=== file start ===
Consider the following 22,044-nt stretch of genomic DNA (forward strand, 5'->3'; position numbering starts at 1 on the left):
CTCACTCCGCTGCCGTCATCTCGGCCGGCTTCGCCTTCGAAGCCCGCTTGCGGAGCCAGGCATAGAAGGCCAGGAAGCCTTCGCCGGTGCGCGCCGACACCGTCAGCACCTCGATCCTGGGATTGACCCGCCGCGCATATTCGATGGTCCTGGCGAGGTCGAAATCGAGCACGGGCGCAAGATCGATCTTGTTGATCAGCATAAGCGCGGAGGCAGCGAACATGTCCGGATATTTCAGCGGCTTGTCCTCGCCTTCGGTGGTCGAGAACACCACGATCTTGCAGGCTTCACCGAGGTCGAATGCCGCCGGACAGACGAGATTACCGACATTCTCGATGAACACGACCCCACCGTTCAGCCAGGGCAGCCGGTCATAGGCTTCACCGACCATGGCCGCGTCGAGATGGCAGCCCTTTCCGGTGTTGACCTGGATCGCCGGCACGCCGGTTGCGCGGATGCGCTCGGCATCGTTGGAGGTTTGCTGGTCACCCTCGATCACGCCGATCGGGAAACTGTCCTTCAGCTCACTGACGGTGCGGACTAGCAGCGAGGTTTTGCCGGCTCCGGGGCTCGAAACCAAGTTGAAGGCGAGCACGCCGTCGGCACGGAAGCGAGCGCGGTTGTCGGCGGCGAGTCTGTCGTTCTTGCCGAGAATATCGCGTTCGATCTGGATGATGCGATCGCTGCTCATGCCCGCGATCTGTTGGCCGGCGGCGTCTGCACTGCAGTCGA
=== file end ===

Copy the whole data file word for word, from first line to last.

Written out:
Consider the following 22,044-nt stretch of genomic DNA (forward strand, 5'->3'; position numbering starts at 1 on the left):
CTCACTCCGCTGCCGTCATCTCGGCCGGCTTCGCCTTCGAAGCCCGCTTGCGGAGCCAGGCATAGAAGGCCAGGAAGCCTTCGCCGGTGCGCGCCGACACCGTCAGCACCTCGATCCTGGGATTGACCCGCCGCGCATATTCGATGGTCCTGGCGAGGTCGAAATCGAGCACGGGCGCAAGATCGATCTTGTTGATCAGCATAAGCGCGGAGGCAGCGAACATGTCCGGATATTTCAGCGGCTTGTCCTCGCCTTCGGTGGTCGAGAACACCACGATCTTGCAGGCTTCACCGAGGTCGAATGCCGCCGGACAGACGAGATTACCGACATTCTCGATGAACACGACCCCACCGTTCAGCCAGGGCAGCCGGTCATAGGCTTCACCGACCATGGCCGCGTCGAGATGGCAGCCCTTTCCGGTGTTGACCTGGATCGCCGGCACGCCGGTTGCGCGGATGCGCTCGGCATCGTTGGAGGTTTGCTGGTCACCCTCGATCACGCCGATCGGGAAACTGTCCTTCAGCTCACTGACGGTGCGGACTAGCAGCGAGGTTTTGCCGGCTCCGGGGCTCGAAACCAAGTTGAAGGCGAGCACGCCGTCGGCACGGAAGCGAGCGCGGTTGTCGGCGGCGAGTCTGTCGTTCTTGCCGAGAATATCGCGTTCGATCTGGATGATGCGATCGCTGCTCATGCCCGCGATCTGTTGGCCGGCGGCGTCTGCACTGCAGTCGA